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Media bias in the eye of beholder

February 16, 2003 1:09 am

DID YOU CATCH Jesse Ventura on Jay Leno the other night? Leno invited the outgoing Minnesota governor because he knows this bizarre hybrid of showman/politician likes to say what he thinks.

Such a combination is likely to add spice to the usual late-night television celebrity mix.

He came through. First, Leno recalled that when he initially tried to contact Ventura to invite him, Ventura's wife answered and said that he was out riding around while she was left to shovel snow. Leno asked the former professional wrestler why he would leave his wife to do that hard work.

"Isn't that the way it should be?" Ventura responded. There's a knee-slapper. At least we know his reputation as a Neanderthal is intact.

Then he went on to say the worst part of being governor was the press. I wasn't taking notes, but he said something to the effect that the press no longer reports the news but makes up its own version of events and reports that.

Then there was a round of applause. The crowd's reaction was probably based on some herd mentality, adding an exclamation point to Ventura's comment. I really don't think the audience as a whole is as stupid as Ventura.

After doing this sort of work for some 27 years, I have yet to figure out where people get the idea that the serious media have some sort of preconceived agenda in their day-to-day reporting.

You can question the validity of the tabloid newspapers and television programs. You can question the credibility of media that are run by personalities of religion such as Pat Robertson or the Rev. Sun Myung Moon.

I am sure many people find what they believe is slanted information in the news columns of some mainstream newspapers. But that is often more in perception than reality, and the great thing about newspapers is that anyone who disagrees has a choice of alternatives: He can throw down the newspaper in disgust, write a letter to the editor, or call the newspaper to complain. I've been on the receiving end of some of those.

For the most part, the news is simply information reported for humans by humans who are striving to be fair and accurate. The collection of news is by nature subjective, translated by a reporter whose job is to be objective as possible. The reporter's work is reviewed by a series of editors, most of whom are arguably human.

Mistakes are made, just as an umpire honestly calls strike when the replay shows the ball clearly out of the strike zone. Maybe he needs better glasses. Maybe sometimes we need better glasses.

I admit that I cringe during breaking news situations, when reporters press authorities for information that is either unavailable or that they aren't about to divulge.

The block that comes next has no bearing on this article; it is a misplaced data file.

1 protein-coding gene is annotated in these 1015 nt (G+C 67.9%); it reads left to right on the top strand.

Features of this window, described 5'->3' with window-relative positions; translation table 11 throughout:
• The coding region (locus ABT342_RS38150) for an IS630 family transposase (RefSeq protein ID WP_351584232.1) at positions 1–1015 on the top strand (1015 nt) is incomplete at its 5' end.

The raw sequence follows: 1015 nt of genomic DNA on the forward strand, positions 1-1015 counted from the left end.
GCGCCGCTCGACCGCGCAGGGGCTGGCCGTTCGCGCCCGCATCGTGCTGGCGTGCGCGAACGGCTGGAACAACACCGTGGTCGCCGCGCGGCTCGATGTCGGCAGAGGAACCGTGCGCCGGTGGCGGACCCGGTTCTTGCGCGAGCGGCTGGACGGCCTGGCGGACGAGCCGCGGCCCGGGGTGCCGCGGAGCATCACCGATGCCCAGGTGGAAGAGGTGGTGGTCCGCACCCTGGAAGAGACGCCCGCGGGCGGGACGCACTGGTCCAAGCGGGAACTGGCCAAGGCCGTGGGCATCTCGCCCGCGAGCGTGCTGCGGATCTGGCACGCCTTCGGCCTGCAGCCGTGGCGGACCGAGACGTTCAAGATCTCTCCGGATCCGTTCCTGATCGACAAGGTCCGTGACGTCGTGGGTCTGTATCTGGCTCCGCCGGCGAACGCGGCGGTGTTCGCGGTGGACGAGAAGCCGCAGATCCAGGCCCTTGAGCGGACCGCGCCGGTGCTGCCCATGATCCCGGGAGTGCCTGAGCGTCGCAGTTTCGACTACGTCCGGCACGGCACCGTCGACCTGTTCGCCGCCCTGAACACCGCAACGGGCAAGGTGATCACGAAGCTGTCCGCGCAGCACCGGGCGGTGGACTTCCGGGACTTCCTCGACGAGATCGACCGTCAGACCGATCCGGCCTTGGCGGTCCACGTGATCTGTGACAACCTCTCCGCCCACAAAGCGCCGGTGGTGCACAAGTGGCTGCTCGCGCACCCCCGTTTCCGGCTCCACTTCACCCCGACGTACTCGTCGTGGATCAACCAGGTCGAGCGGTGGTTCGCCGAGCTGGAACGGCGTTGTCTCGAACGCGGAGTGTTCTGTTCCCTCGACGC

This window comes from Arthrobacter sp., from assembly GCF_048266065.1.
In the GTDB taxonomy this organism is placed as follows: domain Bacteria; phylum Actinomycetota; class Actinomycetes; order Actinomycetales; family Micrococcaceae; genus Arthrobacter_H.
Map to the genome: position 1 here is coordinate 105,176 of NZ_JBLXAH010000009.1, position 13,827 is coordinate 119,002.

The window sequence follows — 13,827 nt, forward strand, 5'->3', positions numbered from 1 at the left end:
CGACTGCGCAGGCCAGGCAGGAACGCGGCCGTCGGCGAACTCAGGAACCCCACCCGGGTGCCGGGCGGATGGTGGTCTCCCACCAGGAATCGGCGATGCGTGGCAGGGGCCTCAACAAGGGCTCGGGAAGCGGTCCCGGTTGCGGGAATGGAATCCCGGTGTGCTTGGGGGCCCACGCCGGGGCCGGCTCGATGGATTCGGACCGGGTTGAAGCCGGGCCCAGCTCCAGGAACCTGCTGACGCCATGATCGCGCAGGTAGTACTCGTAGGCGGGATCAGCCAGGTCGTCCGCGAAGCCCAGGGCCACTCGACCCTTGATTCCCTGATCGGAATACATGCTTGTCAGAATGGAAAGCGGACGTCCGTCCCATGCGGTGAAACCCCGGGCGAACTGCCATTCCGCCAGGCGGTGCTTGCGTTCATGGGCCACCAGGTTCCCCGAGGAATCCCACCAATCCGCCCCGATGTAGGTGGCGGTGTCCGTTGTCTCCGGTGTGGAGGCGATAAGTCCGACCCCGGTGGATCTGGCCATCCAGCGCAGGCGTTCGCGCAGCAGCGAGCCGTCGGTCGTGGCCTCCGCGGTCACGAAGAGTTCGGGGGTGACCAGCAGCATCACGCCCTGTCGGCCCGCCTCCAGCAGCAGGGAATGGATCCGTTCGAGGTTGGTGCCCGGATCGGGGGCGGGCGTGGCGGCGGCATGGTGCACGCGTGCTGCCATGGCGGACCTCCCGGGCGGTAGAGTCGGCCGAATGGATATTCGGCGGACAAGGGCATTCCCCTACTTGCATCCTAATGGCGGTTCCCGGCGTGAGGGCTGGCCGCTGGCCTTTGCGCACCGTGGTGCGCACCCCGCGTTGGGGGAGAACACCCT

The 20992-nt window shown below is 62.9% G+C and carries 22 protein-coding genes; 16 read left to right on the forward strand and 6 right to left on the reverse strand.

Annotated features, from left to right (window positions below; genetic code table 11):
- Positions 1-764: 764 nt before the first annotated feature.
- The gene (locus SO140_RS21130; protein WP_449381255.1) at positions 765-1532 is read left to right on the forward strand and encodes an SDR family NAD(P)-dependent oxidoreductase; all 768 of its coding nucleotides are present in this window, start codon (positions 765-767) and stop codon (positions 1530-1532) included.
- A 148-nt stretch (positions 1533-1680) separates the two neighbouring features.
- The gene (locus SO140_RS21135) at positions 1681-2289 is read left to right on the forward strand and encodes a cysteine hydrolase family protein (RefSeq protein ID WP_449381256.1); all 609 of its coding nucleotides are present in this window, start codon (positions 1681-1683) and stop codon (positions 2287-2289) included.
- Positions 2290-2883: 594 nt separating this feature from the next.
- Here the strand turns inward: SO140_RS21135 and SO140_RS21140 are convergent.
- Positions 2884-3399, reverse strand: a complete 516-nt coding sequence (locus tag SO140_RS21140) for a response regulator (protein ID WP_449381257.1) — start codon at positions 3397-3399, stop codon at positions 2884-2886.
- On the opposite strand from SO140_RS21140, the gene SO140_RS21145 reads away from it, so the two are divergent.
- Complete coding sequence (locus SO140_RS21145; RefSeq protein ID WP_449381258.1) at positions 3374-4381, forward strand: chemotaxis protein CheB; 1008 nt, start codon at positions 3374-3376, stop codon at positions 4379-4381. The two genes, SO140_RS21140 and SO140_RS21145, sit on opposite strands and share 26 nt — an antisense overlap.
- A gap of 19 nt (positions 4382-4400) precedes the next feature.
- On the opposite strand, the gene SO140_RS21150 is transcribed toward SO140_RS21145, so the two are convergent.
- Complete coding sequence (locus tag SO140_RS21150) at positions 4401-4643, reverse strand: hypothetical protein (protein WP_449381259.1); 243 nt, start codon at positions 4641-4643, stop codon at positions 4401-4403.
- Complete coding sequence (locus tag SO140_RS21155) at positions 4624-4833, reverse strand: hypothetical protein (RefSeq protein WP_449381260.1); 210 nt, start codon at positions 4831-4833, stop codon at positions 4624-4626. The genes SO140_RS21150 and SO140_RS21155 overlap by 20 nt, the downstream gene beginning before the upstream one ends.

That happened with the loss of the space shuttle Columbia. Within minutes after the breakup was confirmed, reporters were asking how and why it happened.

It's one of those situations that demands the questions be asked, despite their prematurity. There wasn't one person on Earth who, upon hearing of the tragedy, didn't immediately wonder why it happened. Reporters often rephrase the same questions in hopes of getting just a tidbit of new information. Just ask Chief Charles Moose.

For Jesse Ventura to charge the media with having ulterior motives is actually a good thing. That's because you have to consider the source of such an argument, and the source in this case is less than reliable.

Speaking of Columbia

The loss of Columbia illustrates what I see as a numbing of America to its most compelling national events.

With the media's help, we are doing our best to paint ourselves as being overwrought by the loss of seven Columbia crew members.

Yes, their deaths are devastating to their families, the space program, and the world. But since the moment the tragedy was first reported, many people compartmentalized it. It's as though this generation has already experienced the worst that can happen: Thousands of people killed right here in America while going about their daily routines.

Sept. 11 was so horrific that it has inured us to calamity until something even worse comes along. Before that it was Oklahoma City. These are the things about which we still ask: How could this happen?

But space flight accidents no longer seem to rise to that level. We've been down this road before with the Challenger disaster. Like every astronaut that came before, the Columbia crew members were adventurers who volunteered to put themselves in harm's way. It is absurd to think that NASA, even with a blank check, could guarantee the safety of astronauts hurtling though space in a man-made contraption at speeds of up to 17,500 miles per hour.

Experts once placed the odds of space flight disasters at one in several hundred. Turns out to be more like one in 57 so far. We're too new at this to know how dangerous it is. Just because we come to ignore these missions after a while doesn't mean they are routine.

And please, let's not call the lost astronauts "heroes," a term that has been especially abused since the terrorist attacks. These astronauts were incredibly smart and driven people, and we'll never know what more they could have contributed.

But not everyone who dies a tragic death is a hero. That's not how these astronauts would want to be remembered.

RICHARD AMRHINE is a writer and editor with The Free Lance-Star.





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